When sewing serves a greater purpose as a respite from writing fatigue
Last week, I was contemplating about the energy and time I put into writing, the unnerving pangs in my stomach that hunger for satisfaction. How quickly my mind is preoccupied with ideas that can only be put to rest in writing.
God’s word is settled and doesn’t need to be made more palatable for the sinner
These days, much of my time has been spent away from social media. Mostly because the pride of life thrives there, taking hold of the heart: “For all that is in the world, the lust of the flesh, and the lust of the eyes, and the pride of life, is not of the Father, but is of the world.” 1 John 2:16
How saying my name over and over has become a routine
When I was in fifth grade, my teacher decided to give me a new name because it was easier to pronounce. I recall feeling flustered by the whole ordeal—like I had been causing an inconvenience for being who I was. This alone made it hard for me to reconcile one of her comments to me during reading group. She sat in the center of our half donut shaped table and said in a clear and frank tone that I was a scholar. I didn’t know what the word meant at the time but I asked around. I felt embarrassed to ask her myself—I was intimidated by her towering presence and her weekly assessments of our oral readings of poetry and prose, among other public speaking exercises.
A discussion about hope, faithfulness, and writing
Back in winter of 2017, I came across an announcement of Emily Conrad’s debut novel, Justice. Here, we talk about what inspired her novel, how she handles doubt, hardship, and the pitfall of perfection. This novel captures Emily’s growth as a writer just a few years after her ACFW First Impressions win (2015) and her position as an ACFW Genesis semi-finalist (2012, 2015).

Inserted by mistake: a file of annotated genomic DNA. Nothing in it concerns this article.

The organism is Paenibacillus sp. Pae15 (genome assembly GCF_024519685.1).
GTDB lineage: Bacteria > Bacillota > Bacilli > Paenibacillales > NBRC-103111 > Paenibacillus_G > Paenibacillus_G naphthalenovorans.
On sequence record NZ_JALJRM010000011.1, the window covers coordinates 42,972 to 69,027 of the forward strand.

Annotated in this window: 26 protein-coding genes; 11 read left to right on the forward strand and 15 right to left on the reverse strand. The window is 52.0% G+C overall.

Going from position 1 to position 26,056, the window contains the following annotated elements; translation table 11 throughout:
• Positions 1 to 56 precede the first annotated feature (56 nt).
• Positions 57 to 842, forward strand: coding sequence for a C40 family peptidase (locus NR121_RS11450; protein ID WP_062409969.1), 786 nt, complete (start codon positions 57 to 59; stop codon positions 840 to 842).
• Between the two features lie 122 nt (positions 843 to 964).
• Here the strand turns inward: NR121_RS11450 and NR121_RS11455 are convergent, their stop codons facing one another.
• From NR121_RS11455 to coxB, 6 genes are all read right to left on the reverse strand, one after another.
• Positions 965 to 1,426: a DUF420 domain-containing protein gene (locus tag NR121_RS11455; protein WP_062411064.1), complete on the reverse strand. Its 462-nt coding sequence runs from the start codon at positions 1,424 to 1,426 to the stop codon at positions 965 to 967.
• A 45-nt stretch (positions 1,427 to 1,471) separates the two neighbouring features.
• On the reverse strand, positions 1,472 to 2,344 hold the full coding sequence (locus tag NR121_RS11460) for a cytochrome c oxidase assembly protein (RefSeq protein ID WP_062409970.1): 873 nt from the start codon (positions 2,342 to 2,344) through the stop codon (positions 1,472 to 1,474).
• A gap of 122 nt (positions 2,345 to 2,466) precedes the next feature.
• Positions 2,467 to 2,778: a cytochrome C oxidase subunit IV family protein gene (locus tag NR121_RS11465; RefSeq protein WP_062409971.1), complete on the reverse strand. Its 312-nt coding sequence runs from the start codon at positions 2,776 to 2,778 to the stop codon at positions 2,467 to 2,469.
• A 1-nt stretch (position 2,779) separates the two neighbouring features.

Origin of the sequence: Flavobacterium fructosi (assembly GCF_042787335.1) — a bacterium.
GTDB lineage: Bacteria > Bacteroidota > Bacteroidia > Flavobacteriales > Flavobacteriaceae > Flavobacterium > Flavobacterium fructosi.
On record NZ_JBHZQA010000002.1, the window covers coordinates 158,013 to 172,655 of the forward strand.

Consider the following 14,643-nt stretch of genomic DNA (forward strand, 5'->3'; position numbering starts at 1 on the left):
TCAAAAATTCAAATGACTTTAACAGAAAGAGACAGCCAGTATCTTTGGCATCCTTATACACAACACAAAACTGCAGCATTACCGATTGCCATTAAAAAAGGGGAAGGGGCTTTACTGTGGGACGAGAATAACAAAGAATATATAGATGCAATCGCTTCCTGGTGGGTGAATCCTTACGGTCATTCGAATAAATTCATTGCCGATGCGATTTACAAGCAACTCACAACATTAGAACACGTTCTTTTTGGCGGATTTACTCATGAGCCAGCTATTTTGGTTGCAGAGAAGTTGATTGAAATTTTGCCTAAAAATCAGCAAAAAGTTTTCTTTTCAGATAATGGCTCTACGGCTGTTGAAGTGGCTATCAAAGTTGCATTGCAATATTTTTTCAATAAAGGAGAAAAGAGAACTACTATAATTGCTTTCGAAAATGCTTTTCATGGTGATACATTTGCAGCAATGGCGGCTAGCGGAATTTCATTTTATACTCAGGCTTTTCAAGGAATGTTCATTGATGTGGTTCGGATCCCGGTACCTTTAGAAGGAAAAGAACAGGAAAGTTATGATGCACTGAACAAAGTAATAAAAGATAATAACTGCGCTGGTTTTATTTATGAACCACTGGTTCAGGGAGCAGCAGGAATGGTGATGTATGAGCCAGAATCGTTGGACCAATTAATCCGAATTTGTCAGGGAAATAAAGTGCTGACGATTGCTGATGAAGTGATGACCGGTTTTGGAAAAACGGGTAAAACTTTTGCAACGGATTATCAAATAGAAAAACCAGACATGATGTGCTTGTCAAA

How the unpopular view nowadays is the right one each time
When I was twenty years old, I was driving to a job interview in Los Angeles. I couldn’t find the building where a hiring manager was waiting for me and so I parked my car to walk to a phone booth to call for clearer directions. Within seconds of hanging up the phone receiver, two individuals assaulted me and took my money. A passerby saw the car in which my assailants fled and took a partial plate number. I called the police and they came right away and took a report. I never pursued the job interview after that.
The other day a dear writer I’ve come to admire shared a brief Twitter post suffixed with the hashtag of #AndThatsHowIGotThisScar. She recounts through a series of essays how she got her scar one Sunday in the City. It’s haunting and harrowing. But it is a beautiful description of transformation.
We need to stop living in a bubble. When I hear commentators ask how to stop the carnage like the one that happened in Florida on Valentine’s Day, I shudder because to every believer, the answer is very clear. Sin is the culprit. Not guns, not laws, not circumstance, but sin.
On bilingualism, language, and writing with abandon
It is a fight to write. The time it takes to settle my thoughts in front of a blank page when the urge is there and ready but my mind is exhausted from the busy-ness of the homeschool. I live the unconventional modality of the stay-at-home mom, or the work-from-home mom—my children are not shuttled to schools for long hours in the day. Nevertheless, I force myself to start new projects or continue existing ones, measuring all waking hours, making allowances for domestic tasks to go to perdition for just a little while.